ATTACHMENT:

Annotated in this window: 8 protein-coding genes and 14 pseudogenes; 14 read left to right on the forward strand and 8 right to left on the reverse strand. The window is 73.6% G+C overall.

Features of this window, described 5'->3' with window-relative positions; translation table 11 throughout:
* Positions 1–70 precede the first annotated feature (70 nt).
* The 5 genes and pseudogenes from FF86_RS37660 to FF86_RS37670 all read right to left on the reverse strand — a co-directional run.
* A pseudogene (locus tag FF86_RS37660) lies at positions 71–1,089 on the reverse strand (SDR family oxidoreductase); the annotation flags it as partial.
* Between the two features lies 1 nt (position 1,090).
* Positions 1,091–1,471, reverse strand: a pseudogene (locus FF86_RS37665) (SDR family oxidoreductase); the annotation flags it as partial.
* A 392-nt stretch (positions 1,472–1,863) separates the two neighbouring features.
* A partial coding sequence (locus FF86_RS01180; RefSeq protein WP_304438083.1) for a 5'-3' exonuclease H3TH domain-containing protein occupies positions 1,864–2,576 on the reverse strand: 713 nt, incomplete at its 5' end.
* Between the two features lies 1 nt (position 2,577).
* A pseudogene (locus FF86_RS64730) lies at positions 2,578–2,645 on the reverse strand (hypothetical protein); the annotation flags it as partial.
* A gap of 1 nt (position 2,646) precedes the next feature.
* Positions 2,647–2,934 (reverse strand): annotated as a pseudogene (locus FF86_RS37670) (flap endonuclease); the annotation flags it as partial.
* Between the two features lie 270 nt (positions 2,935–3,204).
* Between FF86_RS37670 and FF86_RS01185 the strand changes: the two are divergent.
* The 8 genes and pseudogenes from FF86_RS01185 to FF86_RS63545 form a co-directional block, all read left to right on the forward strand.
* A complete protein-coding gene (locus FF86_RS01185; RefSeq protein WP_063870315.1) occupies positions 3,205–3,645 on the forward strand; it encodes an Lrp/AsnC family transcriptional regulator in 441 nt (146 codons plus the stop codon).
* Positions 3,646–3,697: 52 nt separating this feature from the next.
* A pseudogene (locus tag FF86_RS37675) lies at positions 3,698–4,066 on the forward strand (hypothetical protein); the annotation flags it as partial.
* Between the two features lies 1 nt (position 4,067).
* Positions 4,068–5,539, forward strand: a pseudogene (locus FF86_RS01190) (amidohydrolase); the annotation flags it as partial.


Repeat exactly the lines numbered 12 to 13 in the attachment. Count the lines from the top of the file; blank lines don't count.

* A gap of 1 nt (position 2,646) precedes the next feature.
* Positions 2,647–2,934 (reverse strand): annotated as a pseudogene (locus FF86_RS37670) (flap endonuclease); the annotation flags it as partial.